Looks a lot like the old one . .
“The term European army is very imprecise. It is a bit like talking about the United States of Europe: you can talk about it but it is clearly not meant to happen tomorrow,” Ulrike Franke - European Council on Foreign Relations.
Much has been made in recent news of French Premier Macron's call for a European army. Interpretations vary between this being a continuation of anti-trump rhetoric, a genuine move to centralize European defense, or a more nuanced effort at closer cooperation in the age of resurgent Anglo-Saxon isolationism. Sober analysis leans heavily towards the latter explanation.
Although the German Chancellor had loudly voiced her support, the realities of preexisting commitments and the limitations of European defense capabilities and multilateral-ism, strongly suggest nothing much is likely to change.
Nearly all strategic thinking for the past 50 years regarding the defense of Europe has hinged upon NATO, which European leaders seem determined not to directly undermine despite Donald Trump's insistence on doing so. There's also no way around the fact that European NATO members have consistently failed to meed their commitments in funding, namely the oft discussed 2% of GDP target for military spending. This is not a new phenomenon and predates the severe economic recession that was particularly acute for the eurozone. This lends sudden calls from Europe for greater commitment to mutual defense, an less reliance on the belligerent US/UK axis, an unwelcome air of self-indulgence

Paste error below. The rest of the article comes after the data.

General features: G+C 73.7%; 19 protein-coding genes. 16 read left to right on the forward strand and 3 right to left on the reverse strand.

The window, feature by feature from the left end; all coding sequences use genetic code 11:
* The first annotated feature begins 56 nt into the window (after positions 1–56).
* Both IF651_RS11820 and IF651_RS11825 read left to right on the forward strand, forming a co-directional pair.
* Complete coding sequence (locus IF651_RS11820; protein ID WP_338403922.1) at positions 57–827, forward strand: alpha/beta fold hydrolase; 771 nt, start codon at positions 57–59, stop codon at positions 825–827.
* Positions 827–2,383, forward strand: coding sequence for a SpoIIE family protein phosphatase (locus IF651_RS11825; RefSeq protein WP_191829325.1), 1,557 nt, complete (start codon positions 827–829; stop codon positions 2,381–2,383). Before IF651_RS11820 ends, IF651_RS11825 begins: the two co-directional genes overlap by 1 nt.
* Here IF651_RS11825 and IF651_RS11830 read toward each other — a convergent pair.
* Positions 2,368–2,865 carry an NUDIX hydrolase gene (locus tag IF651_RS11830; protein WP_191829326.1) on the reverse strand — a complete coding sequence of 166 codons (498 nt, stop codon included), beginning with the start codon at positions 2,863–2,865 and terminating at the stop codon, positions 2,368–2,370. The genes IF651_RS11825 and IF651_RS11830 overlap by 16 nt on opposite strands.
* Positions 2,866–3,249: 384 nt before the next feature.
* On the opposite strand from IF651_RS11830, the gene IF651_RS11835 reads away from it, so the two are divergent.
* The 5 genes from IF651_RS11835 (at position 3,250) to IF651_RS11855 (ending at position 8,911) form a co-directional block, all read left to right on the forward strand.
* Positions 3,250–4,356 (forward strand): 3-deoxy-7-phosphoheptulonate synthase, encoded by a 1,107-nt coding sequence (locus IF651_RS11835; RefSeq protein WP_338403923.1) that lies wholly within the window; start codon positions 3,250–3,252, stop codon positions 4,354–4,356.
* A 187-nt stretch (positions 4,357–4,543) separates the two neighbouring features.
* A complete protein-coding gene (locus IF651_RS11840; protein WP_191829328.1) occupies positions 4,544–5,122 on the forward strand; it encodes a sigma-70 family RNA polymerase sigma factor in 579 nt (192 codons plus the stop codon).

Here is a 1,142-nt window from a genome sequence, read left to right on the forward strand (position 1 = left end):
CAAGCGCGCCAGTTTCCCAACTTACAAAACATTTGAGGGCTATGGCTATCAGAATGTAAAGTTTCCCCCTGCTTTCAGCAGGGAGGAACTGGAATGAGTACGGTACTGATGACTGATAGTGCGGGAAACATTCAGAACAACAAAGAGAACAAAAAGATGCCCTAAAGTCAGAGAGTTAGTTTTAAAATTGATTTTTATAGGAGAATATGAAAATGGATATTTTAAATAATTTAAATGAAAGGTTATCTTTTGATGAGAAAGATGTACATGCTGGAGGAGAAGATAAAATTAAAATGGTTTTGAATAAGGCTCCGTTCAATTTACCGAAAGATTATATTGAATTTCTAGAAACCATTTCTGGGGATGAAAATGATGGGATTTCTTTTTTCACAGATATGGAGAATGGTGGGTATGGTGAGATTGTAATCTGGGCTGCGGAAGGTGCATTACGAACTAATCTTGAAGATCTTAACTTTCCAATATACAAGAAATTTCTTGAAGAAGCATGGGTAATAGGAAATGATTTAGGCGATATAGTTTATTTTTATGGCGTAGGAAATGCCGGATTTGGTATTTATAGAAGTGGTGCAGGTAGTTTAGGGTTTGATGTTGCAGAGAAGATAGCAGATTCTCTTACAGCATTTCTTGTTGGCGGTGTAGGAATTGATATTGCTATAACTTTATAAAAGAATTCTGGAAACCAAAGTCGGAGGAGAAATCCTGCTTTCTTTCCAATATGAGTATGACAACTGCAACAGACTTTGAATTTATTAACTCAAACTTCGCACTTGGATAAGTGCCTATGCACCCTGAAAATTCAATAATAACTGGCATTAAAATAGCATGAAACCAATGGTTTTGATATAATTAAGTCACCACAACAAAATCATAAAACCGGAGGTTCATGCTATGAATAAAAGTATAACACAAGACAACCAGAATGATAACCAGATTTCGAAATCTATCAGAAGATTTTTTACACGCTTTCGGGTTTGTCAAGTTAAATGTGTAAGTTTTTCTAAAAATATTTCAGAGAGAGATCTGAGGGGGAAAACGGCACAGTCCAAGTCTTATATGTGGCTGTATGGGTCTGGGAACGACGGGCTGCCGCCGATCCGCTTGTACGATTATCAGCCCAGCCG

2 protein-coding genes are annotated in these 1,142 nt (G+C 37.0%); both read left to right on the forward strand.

The initiatives proposed and agreed recently by the EU are significant, including a series of joint efforts in intelligence training, capability development and better integrated planning and load balancing on existing and future operations. Decision making remains ultimately up to Nation States, a fact of life that is unlikely to change short of a major, existential crisis to the continent.
Cooler heads also prevail when considering the mid term, appreciating that Trump and his outlook, may remain a 4 or at worst 8 year chapter in Transatlantic relations, and the rising challengers of Russia and China aren't going anywhere.
In the foreseeable future, NATO remains the cornerstone of European defense in the short and long term. There's broad agreement that Europe needs the US much more than the US needs Europe, from a defense cooperation perspective, and thrifty European governments are wary of wasting limited funds on simply duplicating capability and command structure that is largely in place through existing NATO infrastructure.
Separating rhetoric from reality, the European Army remains at its most plausibly ambitious, a committee driven Army of Europeans.